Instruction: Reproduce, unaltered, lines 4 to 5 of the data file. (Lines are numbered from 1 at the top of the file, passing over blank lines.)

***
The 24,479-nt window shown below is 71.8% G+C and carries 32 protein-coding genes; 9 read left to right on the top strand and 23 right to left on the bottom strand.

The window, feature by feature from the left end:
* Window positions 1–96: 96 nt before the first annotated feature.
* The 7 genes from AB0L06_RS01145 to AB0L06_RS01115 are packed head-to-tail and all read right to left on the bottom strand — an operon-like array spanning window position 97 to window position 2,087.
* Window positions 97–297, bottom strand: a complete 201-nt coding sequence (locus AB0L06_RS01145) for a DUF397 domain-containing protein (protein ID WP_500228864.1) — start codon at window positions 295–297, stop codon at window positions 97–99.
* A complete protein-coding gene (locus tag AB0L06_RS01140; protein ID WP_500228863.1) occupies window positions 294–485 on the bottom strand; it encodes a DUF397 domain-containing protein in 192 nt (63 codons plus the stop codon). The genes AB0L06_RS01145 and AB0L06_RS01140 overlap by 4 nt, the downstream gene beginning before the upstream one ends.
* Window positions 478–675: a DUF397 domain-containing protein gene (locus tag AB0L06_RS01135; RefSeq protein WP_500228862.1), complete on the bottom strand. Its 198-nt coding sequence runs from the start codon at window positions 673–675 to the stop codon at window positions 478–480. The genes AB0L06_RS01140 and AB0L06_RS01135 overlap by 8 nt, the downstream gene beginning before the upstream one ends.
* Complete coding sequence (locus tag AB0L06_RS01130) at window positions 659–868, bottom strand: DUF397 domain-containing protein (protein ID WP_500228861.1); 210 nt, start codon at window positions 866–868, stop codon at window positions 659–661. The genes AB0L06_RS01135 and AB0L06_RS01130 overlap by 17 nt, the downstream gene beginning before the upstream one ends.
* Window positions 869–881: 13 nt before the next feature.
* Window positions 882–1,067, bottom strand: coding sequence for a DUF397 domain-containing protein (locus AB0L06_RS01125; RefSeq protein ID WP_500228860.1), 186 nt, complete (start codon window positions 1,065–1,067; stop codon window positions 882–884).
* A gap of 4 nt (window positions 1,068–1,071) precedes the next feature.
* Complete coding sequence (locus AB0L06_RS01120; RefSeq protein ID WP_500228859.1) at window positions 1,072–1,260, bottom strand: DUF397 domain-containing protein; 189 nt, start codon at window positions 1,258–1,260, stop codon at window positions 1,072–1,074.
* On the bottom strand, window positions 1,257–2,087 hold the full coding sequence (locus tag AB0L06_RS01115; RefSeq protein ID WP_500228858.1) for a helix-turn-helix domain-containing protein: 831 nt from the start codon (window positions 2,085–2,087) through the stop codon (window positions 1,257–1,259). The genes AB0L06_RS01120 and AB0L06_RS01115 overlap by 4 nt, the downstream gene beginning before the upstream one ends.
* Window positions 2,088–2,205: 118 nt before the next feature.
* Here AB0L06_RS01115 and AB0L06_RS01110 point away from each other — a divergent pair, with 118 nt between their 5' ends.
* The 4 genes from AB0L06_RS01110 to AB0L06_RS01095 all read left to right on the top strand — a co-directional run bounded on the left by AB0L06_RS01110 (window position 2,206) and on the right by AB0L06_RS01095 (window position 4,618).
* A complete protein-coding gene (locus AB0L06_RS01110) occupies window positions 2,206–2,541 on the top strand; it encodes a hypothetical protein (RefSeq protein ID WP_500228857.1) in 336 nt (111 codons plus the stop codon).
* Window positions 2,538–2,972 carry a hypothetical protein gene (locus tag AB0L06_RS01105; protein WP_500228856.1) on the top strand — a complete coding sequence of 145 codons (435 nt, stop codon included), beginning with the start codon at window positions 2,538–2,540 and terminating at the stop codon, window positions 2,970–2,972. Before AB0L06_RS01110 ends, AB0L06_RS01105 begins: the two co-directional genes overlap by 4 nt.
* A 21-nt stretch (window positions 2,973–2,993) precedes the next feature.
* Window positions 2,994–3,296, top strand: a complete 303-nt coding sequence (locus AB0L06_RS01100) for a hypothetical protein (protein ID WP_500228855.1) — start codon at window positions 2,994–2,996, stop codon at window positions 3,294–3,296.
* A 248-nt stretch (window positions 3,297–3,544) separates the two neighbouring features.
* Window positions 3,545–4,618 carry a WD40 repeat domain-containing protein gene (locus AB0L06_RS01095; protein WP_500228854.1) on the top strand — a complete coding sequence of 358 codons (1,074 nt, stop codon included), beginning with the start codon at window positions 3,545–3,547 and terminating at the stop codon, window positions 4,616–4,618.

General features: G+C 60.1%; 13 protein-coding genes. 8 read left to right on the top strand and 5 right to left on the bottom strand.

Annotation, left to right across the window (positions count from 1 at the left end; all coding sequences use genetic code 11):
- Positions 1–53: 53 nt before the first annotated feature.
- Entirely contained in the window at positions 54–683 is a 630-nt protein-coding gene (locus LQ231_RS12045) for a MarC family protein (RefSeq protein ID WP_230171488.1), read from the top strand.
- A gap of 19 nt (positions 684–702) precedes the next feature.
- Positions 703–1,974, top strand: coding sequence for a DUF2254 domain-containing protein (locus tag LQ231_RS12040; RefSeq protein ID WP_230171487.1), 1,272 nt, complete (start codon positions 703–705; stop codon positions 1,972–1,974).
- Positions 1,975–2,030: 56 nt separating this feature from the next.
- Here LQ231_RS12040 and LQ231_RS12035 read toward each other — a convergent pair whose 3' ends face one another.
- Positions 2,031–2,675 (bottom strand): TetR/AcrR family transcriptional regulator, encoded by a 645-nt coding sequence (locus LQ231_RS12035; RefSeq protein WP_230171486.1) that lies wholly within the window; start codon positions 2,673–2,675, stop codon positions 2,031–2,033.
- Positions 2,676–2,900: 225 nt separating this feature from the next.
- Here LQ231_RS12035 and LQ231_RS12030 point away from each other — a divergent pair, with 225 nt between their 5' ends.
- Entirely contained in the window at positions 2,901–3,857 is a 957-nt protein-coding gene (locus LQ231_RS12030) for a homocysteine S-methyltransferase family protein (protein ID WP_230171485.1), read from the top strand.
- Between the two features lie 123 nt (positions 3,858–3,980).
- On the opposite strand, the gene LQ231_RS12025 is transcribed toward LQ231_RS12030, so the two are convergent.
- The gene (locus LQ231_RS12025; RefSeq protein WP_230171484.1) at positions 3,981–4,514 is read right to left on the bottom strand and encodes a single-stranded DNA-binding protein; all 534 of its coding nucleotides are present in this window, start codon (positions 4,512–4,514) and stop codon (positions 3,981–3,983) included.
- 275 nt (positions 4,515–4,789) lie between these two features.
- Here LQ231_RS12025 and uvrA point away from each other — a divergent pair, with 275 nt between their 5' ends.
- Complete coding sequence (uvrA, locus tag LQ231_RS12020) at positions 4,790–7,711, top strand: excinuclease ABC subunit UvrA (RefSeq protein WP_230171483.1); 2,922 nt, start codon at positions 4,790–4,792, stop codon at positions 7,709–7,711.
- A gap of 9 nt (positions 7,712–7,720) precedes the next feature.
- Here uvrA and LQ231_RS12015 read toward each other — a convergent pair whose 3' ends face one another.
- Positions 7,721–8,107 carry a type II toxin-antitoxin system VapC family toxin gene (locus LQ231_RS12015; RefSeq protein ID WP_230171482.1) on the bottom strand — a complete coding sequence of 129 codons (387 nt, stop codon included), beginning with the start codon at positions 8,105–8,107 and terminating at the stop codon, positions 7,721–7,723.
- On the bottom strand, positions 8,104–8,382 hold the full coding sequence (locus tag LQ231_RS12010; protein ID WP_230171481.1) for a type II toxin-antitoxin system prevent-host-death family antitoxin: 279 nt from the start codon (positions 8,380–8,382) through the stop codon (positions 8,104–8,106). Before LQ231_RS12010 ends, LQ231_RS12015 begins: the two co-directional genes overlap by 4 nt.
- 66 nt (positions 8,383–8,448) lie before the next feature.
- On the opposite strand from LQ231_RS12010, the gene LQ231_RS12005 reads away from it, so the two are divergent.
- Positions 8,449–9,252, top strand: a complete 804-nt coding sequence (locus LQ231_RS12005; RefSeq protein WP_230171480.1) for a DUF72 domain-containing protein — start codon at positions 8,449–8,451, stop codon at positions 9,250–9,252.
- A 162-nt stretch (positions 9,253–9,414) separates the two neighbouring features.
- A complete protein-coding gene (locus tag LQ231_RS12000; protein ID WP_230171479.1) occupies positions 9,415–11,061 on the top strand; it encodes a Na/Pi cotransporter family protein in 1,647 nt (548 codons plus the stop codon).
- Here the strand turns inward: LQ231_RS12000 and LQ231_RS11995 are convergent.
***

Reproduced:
* The 7 genes from AB0L06_RS01145 to AB0L06_RS01115 are packed head-to-tail and all read right to left on the bottom strand — an operon-like array spanning window position 97 to window position 2,087.
* Window positions 97–297, bottom strand: a complete 201-nt coding sequence (locus AB0L06_RS01145) for a DUF397 domain-containing protein (protein ID WP_500228864.1) — start codon at window positions 295–297, stop codon at window positions 97–99.